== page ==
For the first time since 2012, the Calgary Flames were idle on the opening day of free agency
Photo credit:Sergei Belski-USA TODAY Sports
By Ryan Pike2 months ago
On July 1, the opening day of free agency for the 2023-24 campaign, a lot of money was spent by National Hockey League clubs. Per CapFriendly, over $646 million in deals were doled out. Some trades were made, too, including Anthony Duclair being sent to San Jose by the Florida Panthers.
But the Calgary Flames were idle, making zero moves of any type for the first time since 2012.
Here’s a quick snapshot of the types of moves that they’ve made on the opening day of free agency in the past.
July 1, 2013 was fairly busy for the Flames. Jay Feaster signed Chad Billins and Corban Knight to entry-level contracts. He also re-signed restricted free agents Greg Nemisz, Kris Russell, Chris Butler and Karri Ramo. (Many of these deals had been worked on well before July 1, but this was the first day they could be filed.) Generally-speaking, all these moves provided solid value.
July 1, 2014 was the first day for Brad Treliving to really get to work filling in gaps on a rebuilding Flames team. He signed Mason Raymond, Jonas Hiller and Deryk Engelland to multi-year deals. Engelland’s deal was immediately a lightning rod for online criticism – Bob McKenzie had to clarify that Engelland’s deal had a $2.917 million AAV – but Raymond’s contract ended up being bought out.
On July 1, 2015, coming off a playoff appearance, and the team’s first time advancing to the second round since 2004, Treliving added free agents Michael Frolik and Derek Grant, as well as re-signed Karri Ramo on the open market. Mason McDonald and Hunter Smith also signed their entry-level pacts, and Max Reinhart was traded to Nashville. Frolik’s contract ended up being one of the better value deals the Flames had signed in free agency in years.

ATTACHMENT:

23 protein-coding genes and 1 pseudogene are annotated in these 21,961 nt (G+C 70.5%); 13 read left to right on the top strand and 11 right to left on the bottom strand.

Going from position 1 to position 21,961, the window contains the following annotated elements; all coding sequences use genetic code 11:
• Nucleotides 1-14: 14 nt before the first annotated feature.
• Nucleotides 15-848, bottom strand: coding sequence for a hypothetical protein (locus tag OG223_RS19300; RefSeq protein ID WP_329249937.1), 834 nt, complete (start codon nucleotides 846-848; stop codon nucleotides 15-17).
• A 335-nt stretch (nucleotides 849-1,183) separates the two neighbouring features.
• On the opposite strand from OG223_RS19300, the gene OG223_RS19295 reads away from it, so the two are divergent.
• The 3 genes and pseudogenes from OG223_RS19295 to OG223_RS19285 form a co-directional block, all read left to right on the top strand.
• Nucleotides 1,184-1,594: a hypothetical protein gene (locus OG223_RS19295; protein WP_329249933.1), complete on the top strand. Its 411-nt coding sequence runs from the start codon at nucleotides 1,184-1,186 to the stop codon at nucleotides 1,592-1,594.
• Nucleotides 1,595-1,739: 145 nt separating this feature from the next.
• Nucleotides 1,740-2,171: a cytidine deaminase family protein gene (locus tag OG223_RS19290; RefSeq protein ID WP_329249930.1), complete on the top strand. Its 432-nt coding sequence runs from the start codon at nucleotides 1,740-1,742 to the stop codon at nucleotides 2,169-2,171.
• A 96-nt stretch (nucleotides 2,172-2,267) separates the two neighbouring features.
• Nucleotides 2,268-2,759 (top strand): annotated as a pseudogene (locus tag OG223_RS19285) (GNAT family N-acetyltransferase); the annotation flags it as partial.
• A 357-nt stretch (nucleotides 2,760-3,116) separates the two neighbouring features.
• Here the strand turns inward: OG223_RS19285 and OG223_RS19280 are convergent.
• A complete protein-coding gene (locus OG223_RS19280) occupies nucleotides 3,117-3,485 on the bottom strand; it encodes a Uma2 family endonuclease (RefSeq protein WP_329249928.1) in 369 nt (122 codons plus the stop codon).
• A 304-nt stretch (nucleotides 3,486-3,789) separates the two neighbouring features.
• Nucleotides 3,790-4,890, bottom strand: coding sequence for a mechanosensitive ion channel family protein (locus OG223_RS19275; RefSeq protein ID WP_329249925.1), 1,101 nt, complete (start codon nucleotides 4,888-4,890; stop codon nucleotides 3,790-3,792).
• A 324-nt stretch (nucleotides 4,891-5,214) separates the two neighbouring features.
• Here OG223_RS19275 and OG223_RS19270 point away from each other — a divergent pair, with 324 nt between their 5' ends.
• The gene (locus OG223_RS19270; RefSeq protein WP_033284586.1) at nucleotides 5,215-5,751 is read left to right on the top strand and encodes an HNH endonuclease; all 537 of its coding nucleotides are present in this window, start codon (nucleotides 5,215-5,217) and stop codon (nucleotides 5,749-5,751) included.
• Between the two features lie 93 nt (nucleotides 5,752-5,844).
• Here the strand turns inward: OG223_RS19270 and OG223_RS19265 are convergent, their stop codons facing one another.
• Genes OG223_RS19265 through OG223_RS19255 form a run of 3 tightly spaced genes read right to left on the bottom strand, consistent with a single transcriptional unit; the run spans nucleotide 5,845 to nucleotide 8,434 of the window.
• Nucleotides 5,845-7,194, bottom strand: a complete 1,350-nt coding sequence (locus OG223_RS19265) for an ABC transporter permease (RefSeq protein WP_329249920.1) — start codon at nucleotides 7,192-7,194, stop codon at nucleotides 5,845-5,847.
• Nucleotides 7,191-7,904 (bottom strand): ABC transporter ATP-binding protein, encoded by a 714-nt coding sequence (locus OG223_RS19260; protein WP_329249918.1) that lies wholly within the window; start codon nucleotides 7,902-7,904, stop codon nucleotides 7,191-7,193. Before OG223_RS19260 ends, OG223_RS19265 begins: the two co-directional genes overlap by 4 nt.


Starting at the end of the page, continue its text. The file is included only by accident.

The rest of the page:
On July 1, 2016, the Flames signed Troy Brouwer and Chad Johnson as free agents. Brouwer ended up being bought out with two seasons left.
On July 1, 2017, the Flames only made one, minor, move, adding forward Marek Hrivik. It was largely a depth move, though Hrivik did play some NHL games as a call-up. The Flames also traded goalie Tom McCollum, who they had signed for the express purpose of exposing him in the Vegas expansion draft, to Detroit for a conditional seventh-round selection.
On July 1, 2018, the Flames signed Derek Ryan, Alan Quine, Austin Czarnik and Tyler Graovac. Ryan’s deal ended up being good value, while the other three players were largely depth signings. Czarnik was fairly highly-touted at the time, though, with upwards of 20 teams reportedly pursuing him after a strong AHL season in 2017-18.
On July 1, 2019, the Flames signed Cam Talbot, Brandon Davidson and Byron Froese. Talbot’s deal was good value, while the other two were primarily depth signings.
October 9, 2020 saw the Flames made three additions: Jacob Markstrom, Chris Tanev and Alex Petrovic. Markstrom’s deal runs six seasons and its’ merits can be debated at this point. Tanev’s deal drew some nervous criticism for its length, primarily due to Brouwer flashbacks regarding how his deal aged due to his physical playing style. With a season remaining on Tanev’s, though, it can probably be called good value. Petrovic was largely a depth signing.
July 28, 2021 featured four Flames signings: Blake Coleman, Trevor Lewis, Nick DeSimone and Adam Werner. Coleman and Lewis have proven to be good value thus far relative to their cap hits, while the other two players were depth signings.
On July 13, 2022, the Flames made four additions, signing Kevin Rooney, Nicolas Meloche, Dennis Gilbert and Clark Bishop. Rooney was demoted to the AHL early in his first season, while the other three were primarily depth moves. Gilbert ended up finding his way into an NHL roster spot midway through his first season and provided good value.
Based on the types of moves made on the opening day of free agency in recent history, are you disappointing that the Flames made zero moves on July 1? Or was it for the best? Let us know in the comments!
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